Some conspiracy theories have more reasoning behind them.  The moon landing being faked because America wanted to impress the Russians?  Okay, anything is possible, but I would like to believe that we are not that petty (you think not posting a picture with an ex is a petty way of trying to get back at your boyfriend/girlfriend?  Try faking landing on the moon.)  9/11 being staged because the government wanted to pass the Patriot Act?  That’s a little bit more believable.

To keep conspiracy theories in check, we need to also consider the latent and the manifest functions of the event.  The manifest function is something that is intended.  In the over-quoted example in any introductory sociology class, the example of public schools would be given.  The manifest function of school would be the children learning and gaining knowledge.  The latent function would be the children socializing and the parents not having to watch their children (let’s be real, I’m sure somewhere along the way this became a manifest function.)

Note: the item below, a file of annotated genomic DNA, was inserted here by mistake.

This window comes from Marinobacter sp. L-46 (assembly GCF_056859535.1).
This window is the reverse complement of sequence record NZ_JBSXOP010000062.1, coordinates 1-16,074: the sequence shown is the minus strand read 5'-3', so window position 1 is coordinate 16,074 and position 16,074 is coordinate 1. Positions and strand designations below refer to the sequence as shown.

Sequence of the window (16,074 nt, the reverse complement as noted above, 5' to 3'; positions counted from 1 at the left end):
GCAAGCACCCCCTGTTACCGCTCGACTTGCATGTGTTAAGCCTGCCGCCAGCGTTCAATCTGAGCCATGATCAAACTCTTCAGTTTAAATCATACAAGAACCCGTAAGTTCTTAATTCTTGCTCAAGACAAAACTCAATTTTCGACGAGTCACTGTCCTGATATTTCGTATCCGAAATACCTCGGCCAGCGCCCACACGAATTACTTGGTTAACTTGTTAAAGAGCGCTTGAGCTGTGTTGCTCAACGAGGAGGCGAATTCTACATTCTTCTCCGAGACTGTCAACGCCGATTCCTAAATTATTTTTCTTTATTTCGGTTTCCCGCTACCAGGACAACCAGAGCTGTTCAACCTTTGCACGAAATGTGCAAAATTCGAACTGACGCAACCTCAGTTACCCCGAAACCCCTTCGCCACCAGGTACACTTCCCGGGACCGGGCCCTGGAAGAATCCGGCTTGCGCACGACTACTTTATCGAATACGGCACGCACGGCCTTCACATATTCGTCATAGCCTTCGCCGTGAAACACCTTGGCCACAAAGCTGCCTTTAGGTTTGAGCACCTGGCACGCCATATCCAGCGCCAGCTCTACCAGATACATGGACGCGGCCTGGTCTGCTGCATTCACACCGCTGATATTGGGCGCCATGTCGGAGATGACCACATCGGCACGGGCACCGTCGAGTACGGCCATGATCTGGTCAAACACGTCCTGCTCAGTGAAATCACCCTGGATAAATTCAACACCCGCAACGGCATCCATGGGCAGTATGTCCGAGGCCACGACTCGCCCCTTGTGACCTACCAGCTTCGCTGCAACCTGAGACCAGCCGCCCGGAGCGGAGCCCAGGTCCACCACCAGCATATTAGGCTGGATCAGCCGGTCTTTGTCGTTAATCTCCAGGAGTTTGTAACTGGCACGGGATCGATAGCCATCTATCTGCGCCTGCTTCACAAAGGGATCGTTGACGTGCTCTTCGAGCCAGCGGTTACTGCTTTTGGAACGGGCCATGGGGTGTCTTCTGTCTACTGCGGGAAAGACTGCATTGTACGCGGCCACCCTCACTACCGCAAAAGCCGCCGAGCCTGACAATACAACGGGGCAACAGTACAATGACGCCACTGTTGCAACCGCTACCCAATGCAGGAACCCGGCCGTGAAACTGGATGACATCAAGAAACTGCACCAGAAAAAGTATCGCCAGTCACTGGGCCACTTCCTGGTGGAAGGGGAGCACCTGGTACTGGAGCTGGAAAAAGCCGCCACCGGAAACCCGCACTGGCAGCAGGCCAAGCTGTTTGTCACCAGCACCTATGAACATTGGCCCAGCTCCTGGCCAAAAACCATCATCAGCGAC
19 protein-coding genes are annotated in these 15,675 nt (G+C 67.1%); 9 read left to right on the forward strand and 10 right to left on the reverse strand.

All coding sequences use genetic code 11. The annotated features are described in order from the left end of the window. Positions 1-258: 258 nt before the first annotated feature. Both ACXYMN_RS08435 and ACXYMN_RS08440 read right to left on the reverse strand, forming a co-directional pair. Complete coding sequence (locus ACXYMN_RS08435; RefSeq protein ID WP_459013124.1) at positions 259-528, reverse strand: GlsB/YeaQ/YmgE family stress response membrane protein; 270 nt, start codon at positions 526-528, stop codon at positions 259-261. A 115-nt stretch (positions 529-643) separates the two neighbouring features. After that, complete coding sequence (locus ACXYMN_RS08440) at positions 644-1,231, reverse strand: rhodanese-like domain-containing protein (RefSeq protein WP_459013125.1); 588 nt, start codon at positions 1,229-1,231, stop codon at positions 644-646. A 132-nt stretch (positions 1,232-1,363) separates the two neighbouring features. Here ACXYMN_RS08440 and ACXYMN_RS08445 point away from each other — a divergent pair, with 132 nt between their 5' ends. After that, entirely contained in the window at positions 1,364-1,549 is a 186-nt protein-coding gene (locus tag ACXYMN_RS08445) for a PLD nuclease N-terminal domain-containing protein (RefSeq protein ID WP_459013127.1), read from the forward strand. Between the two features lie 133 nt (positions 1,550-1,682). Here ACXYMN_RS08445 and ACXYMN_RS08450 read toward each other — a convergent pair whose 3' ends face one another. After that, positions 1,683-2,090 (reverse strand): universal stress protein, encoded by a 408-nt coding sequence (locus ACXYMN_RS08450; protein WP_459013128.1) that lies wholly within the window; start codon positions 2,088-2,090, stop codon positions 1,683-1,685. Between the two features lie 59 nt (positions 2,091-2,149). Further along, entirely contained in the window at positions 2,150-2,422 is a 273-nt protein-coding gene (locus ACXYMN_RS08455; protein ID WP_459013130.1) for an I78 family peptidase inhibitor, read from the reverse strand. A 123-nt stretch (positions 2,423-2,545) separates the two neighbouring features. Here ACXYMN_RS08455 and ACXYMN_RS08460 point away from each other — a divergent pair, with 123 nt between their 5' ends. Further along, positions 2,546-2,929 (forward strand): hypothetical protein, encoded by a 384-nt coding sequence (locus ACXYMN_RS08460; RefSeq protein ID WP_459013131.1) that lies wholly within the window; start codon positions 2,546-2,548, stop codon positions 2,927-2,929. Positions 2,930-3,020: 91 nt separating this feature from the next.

The arguable mass of a theory would be whether or not the effects from the event would be latent or manifest.  9/11, for example.  Allow me to look into two different circumstances, the first one being that IF 9/11 was a conspiracy and planned by the government, the second one being if 9/11 was actually a non-insider terrorist attack.

Case 1-  The Government Caused 9/11

All of these would be manifest functions and were the ultimate goal of the event-

Case 2-  The Attacks on September 11th Were Terrorist Attacks and Were Not Premeditated

All of these would be latent functions and there was no ultimatum of the event on the American side-

  • The Patriot Act is passed
  • September 11th Victim Compensation Fund

As you can see, in the world of conspiracies, the latent and manifest effects would ultimately be the same.  From a governmental perspective, if a man really did use an assault rifle in a movie theater why would they not use it to push for stricter gun control laws?